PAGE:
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MReyn24050 28th Apr 2010 16:29

‘We’re all human,’ he repeated, ’sometimes we do say things we don’t believe….’
I believe that the remarks Brown made at the time showed him in his true colours.

ORAC 28th Apr 2010 16:38

The Times: :}:}

.......And later, in an interview with Lord Mandelson, Sky’s Kay Burley asked: “Do you think he’ll let us have our microphone back?”

To which the Business Secretary replied: “I should think he’ll let you have your microphone back, indeed he might even wish you’d kept it to yourself in the first place.”.....

Effluent Man 28th Apr 2010 17:55

A SKY microphone was it? I wonder how that happened Mr.Murdoch.

Bruce Wayne 28th Apr 2010 18:19

A SKY microphone was it? I wonder how that happened Mr.Murdoch.
It happened by the PM and the party leader expressing his contempt for the electorate, who also happened to be a labour supporter.

sea oxen 28th Apr 2010 18:33

Peter Mandelson did a pretty gracious job, in the circumstances, of explaining away to Kay Burley on Sky News his master’s latest blunder.
I don't think anyone's Mandelson's master, apart from *** ****** ******. I need some mindbleach after that.

Before me, I have Viz, 195, which arrived on Monday. In it, a politician refers to voters as 'you senile old [email protected]' and uses other language I dare not use in a family forum. Private Eye, bought yesterday, includes a column ostensibly from Gordon Von Brownstain, relating the following exchange with the CEO of BA:
"Why are your planes all useless grounded when they should be flying our honest, hard-working Comrades to and from their holiday destinations?"
"Because you told us we weren't allowed to fly"
What a pathetic attempt to shift responsibility from his own shoulders!

I wish that they would print the Lottery numbers - they seem to be good at predicting the future.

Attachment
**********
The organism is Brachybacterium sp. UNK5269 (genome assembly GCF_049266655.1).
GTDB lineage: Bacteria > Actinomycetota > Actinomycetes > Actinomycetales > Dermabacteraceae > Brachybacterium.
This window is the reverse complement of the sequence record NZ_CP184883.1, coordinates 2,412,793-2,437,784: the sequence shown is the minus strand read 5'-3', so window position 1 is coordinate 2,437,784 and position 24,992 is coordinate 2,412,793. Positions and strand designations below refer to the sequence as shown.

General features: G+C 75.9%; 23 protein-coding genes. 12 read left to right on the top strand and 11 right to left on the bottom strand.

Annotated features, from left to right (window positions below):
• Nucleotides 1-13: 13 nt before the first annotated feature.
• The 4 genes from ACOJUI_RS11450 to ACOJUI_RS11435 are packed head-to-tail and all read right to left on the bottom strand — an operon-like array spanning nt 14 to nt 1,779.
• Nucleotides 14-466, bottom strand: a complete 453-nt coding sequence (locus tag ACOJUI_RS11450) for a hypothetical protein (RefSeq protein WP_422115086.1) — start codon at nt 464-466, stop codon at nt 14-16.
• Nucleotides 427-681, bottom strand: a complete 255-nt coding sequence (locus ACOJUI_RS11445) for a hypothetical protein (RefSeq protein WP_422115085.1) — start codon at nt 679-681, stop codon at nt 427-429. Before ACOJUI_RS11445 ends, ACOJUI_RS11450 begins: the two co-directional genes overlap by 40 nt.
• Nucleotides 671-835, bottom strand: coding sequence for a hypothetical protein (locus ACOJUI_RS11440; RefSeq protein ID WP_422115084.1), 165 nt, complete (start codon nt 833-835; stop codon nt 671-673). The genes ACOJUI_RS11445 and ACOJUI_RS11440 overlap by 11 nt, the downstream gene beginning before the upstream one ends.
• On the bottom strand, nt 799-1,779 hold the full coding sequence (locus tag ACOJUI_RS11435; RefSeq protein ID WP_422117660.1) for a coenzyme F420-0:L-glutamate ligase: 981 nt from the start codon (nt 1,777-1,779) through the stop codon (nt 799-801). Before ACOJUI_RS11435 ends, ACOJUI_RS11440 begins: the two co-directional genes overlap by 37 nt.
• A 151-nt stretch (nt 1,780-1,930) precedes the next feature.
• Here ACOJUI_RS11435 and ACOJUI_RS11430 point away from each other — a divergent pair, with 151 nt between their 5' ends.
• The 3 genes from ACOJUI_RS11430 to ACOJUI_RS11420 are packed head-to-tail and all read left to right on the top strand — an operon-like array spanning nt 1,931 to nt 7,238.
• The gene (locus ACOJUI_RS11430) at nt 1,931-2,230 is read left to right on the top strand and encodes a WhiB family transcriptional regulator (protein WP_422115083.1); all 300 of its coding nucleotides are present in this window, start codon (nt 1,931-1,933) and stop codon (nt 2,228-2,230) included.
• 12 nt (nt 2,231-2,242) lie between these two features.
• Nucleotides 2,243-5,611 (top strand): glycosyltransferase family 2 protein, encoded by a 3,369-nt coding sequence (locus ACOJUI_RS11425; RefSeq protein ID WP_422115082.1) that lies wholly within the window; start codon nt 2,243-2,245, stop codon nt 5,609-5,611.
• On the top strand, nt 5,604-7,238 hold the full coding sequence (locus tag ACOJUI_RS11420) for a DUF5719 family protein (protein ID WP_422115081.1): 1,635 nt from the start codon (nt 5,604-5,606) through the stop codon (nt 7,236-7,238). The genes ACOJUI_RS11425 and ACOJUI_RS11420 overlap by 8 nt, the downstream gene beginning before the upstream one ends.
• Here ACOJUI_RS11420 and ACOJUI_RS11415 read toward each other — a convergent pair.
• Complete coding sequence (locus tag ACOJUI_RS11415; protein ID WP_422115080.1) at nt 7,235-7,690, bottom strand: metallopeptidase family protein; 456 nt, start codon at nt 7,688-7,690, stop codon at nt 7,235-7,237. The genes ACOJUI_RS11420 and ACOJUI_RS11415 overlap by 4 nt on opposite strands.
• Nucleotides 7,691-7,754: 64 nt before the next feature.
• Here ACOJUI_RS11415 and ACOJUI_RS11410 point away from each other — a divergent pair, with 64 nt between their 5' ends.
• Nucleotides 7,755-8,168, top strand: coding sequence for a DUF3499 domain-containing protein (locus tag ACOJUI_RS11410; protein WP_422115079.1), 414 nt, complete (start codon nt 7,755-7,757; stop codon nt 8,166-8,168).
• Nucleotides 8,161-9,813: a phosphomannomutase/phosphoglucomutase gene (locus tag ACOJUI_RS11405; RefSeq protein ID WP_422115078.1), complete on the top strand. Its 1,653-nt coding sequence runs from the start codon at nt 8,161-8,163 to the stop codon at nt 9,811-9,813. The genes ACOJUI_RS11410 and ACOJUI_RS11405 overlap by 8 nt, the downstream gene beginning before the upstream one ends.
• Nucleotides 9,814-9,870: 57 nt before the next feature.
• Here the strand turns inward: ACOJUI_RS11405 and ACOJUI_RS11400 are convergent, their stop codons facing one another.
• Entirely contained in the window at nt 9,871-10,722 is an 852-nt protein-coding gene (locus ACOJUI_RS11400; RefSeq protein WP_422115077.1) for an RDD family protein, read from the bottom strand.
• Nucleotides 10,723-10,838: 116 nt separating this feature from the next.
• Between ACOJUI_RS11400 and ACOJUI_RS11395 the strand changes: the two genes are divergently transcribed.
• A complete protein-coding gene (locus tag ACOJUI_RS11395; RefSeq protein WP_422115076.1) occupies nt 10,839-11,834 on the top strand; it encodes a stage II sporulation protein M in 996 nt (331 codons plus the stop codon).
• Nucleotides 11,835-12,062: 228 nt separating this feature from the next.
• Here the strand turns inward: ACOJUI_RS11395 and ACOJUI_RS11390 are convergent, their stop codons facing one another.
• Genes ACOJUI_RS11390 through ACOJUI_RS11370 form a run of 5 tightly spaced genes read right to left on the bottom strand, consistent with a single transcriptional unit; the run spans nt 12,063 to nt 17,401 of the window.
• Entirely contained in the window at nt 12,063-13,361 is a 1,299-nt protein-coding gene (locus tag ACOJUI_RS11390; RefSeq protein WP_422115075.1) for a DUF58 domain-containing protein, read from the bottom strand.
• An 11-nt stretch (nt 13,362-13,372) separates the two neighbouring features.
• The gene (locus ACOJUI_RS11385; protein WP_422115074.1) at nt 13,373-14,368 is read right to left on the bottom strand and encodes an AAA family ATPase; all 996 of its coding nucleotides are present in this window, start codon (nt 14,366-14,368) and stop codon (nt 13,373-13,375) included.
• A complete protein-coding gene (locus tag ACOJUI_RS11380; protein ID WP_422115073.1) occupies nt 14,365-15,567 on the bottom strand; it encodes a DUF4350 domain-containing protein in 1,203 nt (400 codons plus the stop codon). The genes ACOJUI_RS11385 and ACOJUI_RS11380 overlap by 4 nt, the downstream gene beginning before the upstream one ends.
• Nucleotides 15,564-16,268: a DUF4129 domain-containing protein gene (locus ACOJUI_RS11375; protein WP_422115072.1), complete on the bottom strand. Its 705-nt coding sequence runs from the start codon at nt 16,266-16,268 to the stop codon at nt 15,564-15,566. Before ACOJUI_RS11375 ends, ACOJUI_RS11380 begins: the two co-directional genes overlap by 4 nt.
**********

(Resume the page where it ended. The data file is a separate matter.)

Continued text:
This blundering, vindictive poltroon has now given Mr Cameron the opportunity to kick the chair away and see Brown twitch. Not for him the gentleman's way out with a revolver in the study; nor that of a nobleman and the axe. He's on the gallows and the prayers have been said.

If this sounds harsh, you might like to reflect upon what his own party wishes upon him. The knife sharpeners will be busy tonight!


G-CPTN 28th Apr 2010 18:37

I have decided where to place my vote.
I suppose the fact that I was uncertain whether to vote with the local majority or support the only viable alternative was, in itself, decisive.

The other aspects were a parachuted-in candidate (our MP decided to retire whilst he was ahead in the expenses game) or a local family man currently involved in academia having previously worked in the NHS. School governor.

No contest really when you examine the relative attributes.

I won't be alarmed if my vote isn't decisive - there's a limit as to how much water you can push uphill with a fork.

That's the local situation - the national situation is still too confusing to decide on who to support (IMO).

Again I don't expect that my single vote will be decisive in that respect either.

GB certainly seems to have made a bollox of things today . . .

glad rag 28th Apr 2010 18:49

The moment.

Andy_S 28th Apr 2010 20:59

Originally Posted by Effluent Man (Post 5663367)
A SKY microphone was it? I wonder how that happened Mr.Murdoch.

Even Gordon Brown's personal sycophant Kevin Maguire of the Daily Mirror has acknowledged that there's no conspiracy theory. I don't think Murdoch forced Brown to put the mike on.

sitigeltfel 28th Apr 2010 21:09